Robbie is frustrated with his unlimited cellular plan because he's being throttled relentlessly. So bad to the point that he can't really do anything. But when he signs onto wifi, it's just fine. So they signed up for a 10GB plan, it was much faster. Leo says that unlimited doesn't mean "as fast." And on Verizon, some of the plans will throttle from bite zero, some after 5GB. There are five plans in total. So you have to read the fine print. It sounds like Robbie had the Unlimited "start" plan.
Ellie has a friend who wants an iPhone with unlimited data. Leo says Sprint and T-Mobile are the two carriers that offer unlimited data. They're very affordable as well. In fact, T-Mobile has a pay as you go deal for $30 that includes unlimited data and texting, and 100 minutes of calling. That's a bargain. If she doesn't mind a Google Nexus phone, then Google Fi is a great pay as you go plan.
Austin has an unlimited data plan with Verizon. He's moving to a new job and wants to take over the plan so he doesn't lose it. Leo says Austin will have to talk to Verizon, but they don't want him on an unlimited plan and will seize any opportunity to get him out of it. He'll have to do some sweet talking and the retention experts is Austin's best bet. It may be that it's regulatory that they transfer the account. They will want to keep him as a customer, they just need a good enough reason. If he tells them he's leaving as a customer, he might have a chance.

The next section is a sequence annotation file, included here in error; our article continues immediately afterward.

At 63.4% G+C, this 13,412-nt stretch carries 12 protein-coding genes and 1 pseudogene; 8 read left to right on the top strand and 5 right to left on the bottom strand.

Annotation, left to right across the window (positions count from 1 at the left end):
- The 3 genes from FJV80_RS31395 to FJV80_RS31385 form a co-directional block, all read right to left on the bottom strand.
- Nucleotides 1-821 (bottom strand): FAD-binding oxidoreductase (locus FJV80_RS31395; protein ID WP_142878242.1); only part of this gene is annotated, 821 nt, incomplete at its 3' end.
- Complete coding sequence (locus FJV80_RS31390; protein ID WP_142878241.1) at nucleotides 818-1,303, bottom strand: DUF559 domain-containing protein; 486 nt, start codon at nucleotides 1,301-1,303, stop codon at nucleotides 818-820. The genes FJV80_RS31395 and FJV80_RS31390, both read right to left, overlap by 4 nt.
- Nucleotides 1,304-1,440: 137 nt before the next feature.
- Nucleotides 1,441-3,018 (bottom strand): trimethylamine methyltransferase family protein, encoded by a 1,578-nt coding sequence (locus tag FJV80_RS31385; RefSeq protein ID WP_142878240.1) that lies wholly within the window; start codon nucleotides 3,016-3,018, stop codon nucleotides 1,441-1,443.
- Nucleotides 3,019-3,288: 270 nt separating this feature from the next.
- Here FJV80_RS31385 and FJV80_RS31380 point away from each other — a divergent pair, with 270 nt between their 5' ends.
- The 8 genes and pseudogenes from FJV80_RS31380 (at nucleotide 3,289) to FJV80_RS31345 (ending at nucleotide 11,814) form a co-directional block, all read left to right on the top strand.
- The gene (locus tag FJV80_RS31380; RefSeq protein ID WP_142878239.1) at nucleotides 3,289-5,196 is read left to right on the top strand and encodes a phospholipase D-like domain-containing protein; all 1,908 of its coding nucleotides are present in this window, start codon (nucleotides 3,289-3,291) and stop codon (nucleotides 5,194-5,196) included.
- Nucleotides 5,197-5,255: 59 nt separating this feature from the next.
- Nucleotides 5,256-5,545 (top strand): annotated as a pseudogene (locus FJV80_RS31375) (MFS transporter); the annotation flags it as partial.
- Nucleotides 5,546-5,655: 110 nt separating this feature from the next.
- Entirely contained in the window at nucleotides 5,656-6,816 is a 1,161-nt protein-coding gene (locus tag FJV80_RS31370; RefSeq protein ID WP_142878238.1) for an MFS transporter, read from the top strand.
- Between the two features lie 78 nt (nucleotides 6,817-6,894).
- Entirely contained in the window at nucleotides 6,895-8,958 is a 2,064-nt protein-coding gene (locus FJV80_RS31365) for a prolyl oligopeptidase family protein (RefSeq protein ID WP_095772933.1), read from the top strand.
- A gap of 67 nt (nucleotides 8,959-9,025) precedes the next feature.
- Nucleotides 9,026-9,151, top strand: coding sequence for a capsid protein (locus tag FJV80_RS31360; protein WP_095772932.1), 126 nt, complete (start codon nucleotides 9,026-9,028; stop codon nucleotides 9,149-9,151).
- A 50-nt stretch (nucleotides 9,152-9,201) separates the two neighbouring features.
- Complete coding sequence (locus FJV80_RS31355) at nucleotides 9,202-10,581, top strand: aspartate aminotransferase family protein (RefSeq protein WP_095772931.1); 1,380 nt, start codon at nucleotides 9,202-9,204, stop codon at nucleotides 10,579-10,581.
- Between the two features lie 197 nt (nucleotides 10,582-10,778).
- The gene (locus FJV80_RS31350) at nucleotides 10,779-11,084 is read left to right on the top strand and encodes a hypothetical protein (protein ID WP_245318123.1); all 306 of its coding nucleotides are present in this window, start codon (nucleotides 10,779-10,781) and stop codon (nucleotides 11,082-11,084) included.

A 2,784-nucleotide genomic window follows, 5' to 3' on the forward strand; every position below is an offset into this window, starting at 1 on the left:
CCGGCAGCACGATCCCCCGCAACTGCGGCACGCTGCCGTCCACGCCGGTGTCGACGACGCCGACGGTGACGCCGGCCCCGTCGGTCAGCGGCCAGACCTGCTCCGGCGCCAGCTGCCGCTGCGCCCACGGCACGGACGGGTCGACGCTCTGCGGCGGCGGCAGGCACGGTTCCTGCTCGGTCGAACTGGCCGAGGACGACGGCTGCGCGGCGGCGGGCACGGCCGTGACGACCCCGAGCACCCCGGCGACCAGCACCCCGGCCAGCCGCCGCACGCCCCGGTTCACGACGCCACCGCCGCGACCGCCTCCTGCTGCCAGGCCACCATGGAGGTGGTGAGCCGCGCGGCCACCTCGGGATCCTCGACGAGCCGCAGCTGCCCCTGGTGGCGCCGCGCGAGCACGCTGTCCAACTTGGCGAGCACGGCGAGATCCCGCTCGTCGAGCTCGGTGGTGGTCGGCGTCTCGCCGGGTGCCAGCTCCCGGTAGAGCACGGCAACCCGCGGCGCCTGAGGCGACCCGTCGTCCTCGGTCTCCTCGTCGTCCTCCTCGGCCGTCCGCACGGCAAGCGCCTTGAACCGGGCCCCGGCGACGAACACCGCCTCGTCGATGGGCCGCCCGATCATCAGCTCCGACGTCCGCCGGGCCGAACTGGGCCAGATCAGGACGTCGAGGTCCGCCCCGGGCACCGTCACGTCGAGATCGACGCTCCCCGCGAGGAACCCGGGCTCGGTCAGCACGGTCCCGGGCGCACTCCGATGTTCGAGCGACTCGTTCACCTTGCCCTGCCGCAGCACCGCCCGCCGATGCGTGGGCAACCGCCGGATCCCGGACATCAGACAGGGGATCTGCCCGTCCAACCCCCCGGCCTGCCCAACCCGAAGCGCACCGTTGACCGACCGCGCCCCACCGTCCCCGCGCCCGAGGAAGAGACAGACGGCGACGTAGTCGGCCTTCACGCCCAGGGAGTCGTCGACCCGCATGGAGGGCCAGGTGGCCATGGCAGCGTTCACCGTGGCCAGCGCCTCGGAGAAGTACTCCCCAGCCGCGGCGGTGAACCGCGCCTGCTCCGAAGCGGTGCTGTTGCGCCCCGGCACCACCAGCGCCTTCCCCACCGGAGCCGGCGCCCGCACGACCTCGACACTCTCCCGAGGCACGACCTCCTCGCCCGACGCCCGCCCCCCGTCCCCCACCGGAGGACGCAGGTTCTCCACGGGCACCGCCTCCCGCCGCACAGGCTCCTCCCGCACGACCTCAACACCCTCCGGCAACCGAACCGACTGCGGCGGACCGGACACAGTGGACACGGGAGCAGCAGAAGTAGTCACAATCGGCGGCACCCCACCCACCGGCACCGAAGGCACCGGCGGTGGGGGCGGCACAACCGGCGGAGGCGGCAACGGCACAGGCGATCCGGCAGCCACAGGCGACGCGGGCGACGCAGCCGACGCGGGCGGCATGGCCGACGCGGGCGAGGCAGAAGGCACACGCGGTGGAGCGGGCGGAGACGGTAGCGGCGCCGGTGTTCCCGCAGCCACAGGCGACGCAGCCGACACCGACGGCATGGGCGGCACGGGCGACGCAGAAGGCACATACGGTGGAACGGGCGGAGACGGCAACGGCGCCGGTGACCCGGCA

He can buy a phone from someplace else, but he would still run the risk of losing his unlimited plan. Leo says there's no way to really 'trick' them, because no matter where he buys the phone, it has to be activated through Verizon. They don't have SIM cards that can just be put into another phone.
If he buys a phone without the subsidy, he may be able to keep the unlimited data, however.
Leo says she really will have to just give that up to get a new phone that has LTE. Since phones are capable of becoming hotspots, Verizon and the other carriers are concerned that people will use their phones as their primary internet connection. This is especially a concern with LTE because in a lot of cases, it's faster than most people's home internet.